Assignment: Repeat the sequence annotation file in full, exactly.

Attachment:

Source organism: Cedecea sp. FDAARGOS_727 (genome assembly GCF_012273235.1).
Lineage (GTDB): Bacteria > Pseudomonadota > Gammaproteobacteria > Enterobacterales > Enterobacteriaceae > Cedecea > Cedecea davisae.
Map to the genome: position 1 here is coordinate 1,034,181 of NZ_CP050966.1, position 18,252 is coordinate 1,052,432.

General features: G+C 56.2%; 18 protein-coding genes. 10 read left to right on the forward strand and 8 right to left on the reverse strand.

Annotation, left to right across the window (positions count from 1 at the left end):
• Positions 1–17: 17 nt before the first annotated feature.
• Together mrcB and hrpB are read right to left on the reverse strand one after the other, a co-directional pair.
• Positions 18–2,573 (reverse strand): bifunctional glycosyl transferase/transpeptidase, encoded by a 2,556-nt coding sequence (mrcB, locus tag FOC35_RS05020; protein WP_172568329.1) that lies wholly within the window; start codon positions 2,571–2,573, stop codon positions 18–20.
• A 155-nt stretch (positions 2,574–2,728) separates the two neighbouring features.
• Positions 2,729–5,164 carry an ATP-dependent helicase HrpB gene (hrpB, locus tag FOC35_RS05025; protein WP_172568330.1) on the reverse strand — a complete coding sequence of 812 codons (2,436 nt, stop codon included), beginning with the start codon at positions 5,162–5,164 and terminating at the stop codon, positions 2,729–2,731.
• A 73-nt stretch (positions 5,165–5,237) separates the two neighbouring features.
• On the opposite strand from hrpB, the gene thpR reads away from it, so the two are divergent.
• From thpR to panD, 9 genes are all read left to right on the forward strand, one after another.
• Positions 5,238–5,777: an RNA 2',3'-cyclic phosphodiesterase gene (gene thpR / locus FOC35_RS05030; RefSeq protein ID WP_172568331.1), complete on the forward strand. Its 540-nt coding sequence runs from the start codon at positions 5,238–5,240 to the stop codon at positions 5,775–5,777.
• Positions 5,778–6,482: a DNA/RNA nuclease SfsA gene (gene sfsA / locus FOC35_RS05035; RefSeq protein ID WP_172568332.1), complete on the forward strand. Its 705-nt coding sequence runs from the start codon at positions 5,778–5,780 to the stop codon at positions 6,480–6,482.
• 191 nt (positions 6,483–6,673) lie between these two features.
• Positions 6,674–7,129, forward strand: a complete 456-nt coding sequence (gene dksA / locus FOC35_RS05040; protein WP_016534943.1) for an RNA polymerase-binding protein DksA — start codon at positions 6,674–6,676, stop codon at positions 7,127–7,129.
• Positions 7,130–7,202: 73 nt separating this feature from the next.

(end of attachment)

Source organism: Cedecea sp. FDAARGOS_727 (genome assembly GCF_012273235.1).
Lineage (GTDB): Bacteria > Pseudomonadota > Gammaproteobacteria > Enterobacterales > Enterobacteriaceae > Cedecea > Cedecea davisae.
Map to the genome: position 1 here is coordinate 1,034,181 of NZ_CP050966.1, position 18,252 is coordinate 1,052,432.

General features: G+C 56.2%; 18 protein-coding genes. 10 read left to right on the forward strand and 8 right to left on the reverse strand.

Annotation, left to right across the window (positions count from 1 at the left end):
• Positions 1–17: 17 nt before the first annotated feature.
• Together mrcB and hrpB are read right to left on the reverse strand one after the other, a co-directional pair.
• Positions 18–2,573 (reverse strand): bifunctional glycosyl transferase/transpeptidase, encoded by a 2,556-nt coding sequence (mrcB, locus tag FOC35_RS05020; protein WP_172568329.1) that lies wholly within the window; start codon positions 2,571–2,573, stop codon positions 18–20.
• A 155-nt stretch (positions 2,574–2,728) separates the two neighbouring features.
• Positions 2,729–5,164 carry an ATP-dependent helicase HrpB gene (hrpB, locus tag FOC35_RS05025; protein WP_172568330.1) on the reverse strand — a complete coding sequence of 812 codons (2,436 nt, stop codon included), beginning with the start codon at positions 5,162–5,164 and terminating at the stop codon, positions 2,729–2,731.
• A 73-nt stretch (positions 5,165–5,237) separates the two neighbouring features.
• On the opposite strand from hrpB, the gene thpR reads away from it, so the two are divergent.
• From thpR to panD, 9 genes are all read left to right on the forward strand, one after another.
• Positions 5,238–5,777: an RNA 2',3'-cyclic phosphodiesterase gene (gene thpR / locus FOC35_RS05030; RefSeq protein ID WP_172568331.1), complete on the forward strand. Its 540-nt coding sequence runs from the start codon at positions 5,238–5,240 to the stop codon at positions 5,775–5,777.
• Positions 5,778–6,482: a DNA/RNA nuclease SfsA gene (gene sfsA / locus FOC35_RS05035; RefSeq protein ID WP_172568332.1), complete on the forward strand. Its 705-nt coding sequence runs from the start codon at positions 5,778–5,780 to the stop codon at positions 6,480–6,482.
• 191 nt (positions 6,483–6,673) lie between these two features.
• Positions 6,674–7,129, forward strand: a complete 456-nt coding sequence (gene dksA / locus FOC35_RS05040; protein WP_016534943.1) for an RNA polymerase-binding protein DksA — start codon at positions 6,674–6,676, stop codon at positions 7,127–7,129.
• Positions 7,130–7,202: 73 nt separating this feature from the next.